Curtis Sliwa called the situation a “humanitarian crisis” and “Dante’s Inferno.”

Curtis Sliwa denounces homeless ‘humanitarian crisis’ at Penn Station

New York City mayoral candidate Curtis Sliwa on Wednesday decried the homeless “humanitarian crisis” at Penn Station, saying not enough is being done to tackle the problem.

The Guardian Angels founder spoke at a press conference outside the bustling terminal one day after a report by The Post highlighted the recent surge in violence in and around the station.

“This area has been Dante’s Inferno going back to the lockdown and the pandemic,” Sliwa said.

“There are men and women who have been living in the bowels of Penn Station and the outskirts for years,” he said. “They set up shop. They have couches, they have chairs, they have tables. As it’s their own personal co-op.”

At one point, Sliwa, a Republican running against Democrat Eric Adams in November’s election, was interrupted by a shirtless homeless man — and the candidate quickly cited him as an example of the dilemma plaguing Midtown.

“I’ve seen this guy here for years, predating the pandemic and the lockdown,” Sliwa said, embracing the man. “He’s homeless and emotionally disturbed persons have a ZIP code. It’s Penn Station and nothing is being done.”

Asked how he ended up living at Penn Station, the man answered, “I got lost in the wilderness,” and at one point broke down into tears.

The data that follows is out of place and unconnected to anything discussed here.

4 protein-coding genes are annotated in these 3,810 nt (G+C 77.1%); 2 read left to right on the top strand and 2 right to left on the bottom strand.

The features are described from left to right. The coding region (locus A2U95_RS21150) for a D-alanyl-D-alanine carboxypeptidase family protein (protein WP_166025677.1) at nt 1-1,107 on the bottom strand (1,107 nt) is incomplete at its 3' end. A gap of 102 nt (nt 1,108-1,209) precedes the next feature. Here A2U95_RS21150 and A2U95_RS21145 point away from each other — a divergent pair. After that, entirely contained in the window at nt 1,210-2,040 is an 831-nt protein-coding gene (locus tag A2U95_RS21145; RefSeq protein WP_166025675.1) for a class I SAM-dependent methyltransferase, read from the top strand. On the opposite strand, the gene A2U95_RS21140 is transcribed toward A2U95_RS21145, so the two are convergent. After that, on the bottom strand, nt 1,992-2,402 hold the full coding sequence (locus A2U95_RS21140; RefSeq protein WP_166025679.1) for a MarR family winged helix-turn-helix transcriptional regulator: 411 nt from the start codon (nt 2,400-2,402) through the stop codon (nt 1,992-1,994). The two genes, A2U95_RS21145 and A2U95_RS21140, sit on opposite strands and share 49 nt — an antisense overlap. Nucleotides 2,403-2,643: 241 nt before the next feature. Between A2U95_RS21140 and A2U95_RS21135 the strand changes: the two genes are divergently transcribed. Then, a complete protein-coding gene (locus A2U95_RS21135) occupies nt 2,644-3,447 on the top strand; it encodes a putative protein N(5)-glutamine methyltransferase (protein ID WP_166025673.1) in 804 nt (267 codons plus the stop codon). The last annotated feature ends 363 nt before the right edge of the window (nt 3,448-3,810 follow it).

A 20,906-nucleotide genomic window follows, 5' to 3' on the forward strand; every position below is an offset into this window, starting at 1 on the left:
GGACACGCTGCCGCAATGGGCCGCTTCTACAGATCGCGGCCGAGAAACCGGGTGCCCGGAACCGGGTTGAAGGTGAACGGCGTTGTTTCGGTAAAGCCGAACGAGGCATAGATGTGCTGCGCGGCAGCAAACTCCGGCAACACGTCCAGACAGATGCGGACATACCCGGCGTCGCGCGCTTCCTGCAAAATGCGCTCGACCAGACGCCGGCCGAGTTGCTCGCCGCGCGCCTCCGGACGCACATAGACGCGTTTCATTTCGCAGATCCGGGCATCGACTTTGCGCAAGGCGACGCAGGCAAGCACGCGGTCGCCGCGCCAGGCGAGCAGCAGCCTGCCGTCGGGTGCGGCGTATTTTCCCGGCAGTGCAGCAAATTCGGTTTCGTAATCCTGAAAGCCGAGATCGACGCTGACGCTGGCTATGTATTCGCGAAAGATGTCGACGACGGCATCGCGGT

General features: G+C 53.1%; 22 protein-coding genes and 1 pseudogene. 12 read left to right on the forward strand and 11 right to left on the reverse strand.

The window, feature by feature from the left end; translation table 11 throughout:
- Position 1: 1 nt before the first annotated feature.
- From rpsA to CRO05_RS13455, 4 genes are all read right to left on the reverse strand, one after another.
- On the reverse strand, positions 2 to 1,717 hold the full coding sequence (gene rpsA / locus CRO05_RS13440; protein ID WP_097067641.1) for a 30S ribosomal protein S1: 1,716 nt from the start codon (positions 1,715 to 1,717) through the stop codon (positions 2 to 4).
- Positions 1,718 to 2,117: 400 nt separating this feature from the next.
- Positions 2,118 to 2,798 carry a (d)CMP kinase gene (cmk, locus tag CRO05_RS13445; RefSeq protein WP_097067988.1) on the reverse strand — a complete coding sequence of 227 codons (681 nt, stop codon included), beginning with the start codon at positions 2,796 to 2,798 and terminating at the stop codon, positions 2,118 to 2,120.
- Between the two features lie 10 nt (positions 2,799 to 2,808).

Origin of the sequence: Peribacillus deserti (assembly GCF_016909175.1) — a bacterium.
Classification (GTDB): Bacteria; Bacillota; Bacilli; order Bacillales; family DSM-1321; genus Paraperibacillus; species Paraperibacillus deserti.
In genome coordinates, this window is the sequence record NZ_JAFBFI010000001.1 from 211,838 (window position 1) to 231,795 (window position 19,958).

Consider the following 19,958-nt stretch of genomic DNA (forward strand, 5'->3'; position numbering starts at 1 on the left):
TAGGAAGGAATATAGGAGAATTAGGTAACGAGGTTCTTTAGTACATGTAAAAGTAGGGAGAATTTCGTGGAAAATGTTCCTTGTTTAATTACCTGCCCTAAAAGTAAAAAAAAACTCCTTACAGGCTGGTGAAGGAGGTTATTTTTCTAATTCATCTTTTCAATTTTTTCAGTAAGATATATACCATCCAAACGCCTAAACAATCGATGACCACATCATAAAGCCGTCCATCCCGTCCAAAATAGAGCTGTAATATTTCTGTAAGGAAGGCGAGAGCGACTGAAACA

The city’s NYC Thrive initiative does homeless outreach in Midtown, but the city does not have jurisdiction at Penn Station, which is owned by the state and run by the MTA and Amtrak.

They contract with the Bowery Residents Committee for homeless outreach services at the terminal — a program that has been repeatedly criticized as ineffective.

In a report last year, The Post noted that an outreach office at Penn Station was locked, even as homeless people slept on the floor outside.

Earlier this year, Mayor Bill de Blasio announced a pilot program that would pair cops with social workers for non-violent mental health emergencies in the city.

This year has also seen an uptick in violence at the station, including the stray bullet shooting of a New Jersey commuter outside the terminal doors this week.



Source: New York Times By Lorena Mongelli and Jorge Fitz-Gibbon


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